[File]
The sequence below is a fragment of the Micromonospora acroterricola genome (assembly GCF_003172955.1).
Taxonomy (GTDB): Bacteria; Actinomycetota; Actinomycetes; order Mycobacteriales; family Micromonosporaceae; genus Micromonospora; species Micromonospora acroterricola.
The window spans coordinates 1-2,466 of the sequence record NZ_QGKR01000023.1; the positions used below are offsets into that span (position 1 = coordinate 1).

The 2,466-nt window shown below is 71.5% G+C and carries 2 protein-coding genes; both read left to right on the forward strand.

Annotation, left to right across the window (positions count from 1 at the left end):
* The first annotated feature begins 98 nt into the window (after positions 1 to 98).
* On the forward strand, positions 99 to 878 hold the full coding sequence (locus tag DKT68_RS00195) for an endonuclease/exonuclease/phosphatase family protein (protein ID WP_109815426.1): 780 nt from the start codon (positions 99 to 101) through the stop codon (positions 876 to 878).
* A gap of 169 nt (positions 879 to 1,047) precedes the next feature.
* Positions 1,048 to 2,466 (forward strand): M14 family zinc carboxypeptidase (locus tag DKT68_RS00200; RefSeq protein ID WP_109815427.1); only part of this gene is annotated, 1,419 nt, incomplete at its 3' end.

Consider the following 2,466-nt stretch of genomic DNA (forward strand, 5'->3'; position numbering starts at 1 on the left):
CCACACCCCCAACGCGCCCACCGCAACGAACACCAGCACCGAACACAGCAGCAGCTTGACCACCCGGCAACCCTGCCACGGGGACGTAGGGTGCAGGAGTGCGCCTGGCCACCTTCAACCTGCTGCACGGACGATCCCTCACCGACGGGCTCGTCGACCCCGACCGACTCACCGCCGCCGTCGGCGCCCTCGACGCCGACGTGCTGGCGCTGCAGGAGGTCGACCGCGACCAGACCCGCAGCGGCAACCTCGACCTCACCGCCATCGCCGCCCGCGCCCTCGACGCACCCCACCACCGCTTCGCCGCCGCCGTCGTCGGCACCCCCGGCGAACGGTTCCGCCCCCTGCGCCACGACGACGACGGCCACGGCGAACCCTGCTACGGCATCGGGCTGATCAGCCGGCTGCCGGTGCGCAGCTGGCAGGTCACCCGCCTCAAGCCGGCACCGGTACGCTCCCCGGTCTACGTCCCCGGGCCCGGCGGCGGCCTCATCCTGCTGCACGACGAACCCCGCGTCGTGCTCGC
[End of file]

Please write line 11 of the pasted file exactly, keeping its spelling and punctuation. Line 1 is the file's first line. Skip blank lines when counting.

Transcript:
CCACACCCCCAACGCGCCCACCGCAACGAACACCAGCACCGAACACAGCAGCAGCTTGACCACCCGGCAACCCTGCCACGGGGACGTAGGGTGCAGGAGTGCGCCTGGCCACCTTCAACCTGCTGCACGGACGATCCCTCACCGACGGGCTCGTCGACCCCGACCGACTCACCGCCGCCGTCGGCGCCCTCGACGCCGACGTGCTGGCGCTGCAGGAGGTCGACCGCGACCAGACCCGCAGCGGCAACCTCGACCTCACCGCCATCGCCGCCCGCGCCCTCGACGCACCCCACCACCGCTTCGCCGCCGCCGTCGTCGGCACCCCCGGCGAACGGTTCCGCCCCCTGCGCCACGACGACGACGGCCACGGCGAACCCTGCTACGGCATCGGGCTGATCAGCCGGCTGCCGGTGCGCAGCTGGCAGGTCACCCGCCTCAAGCCGGCACCGGTACGCTCCCCGGTCTACGTCCCCGGGCCCGGCGGCGGCCTCATCCTGCTGCACGACGAACCCCGCGTCGTGCTCGC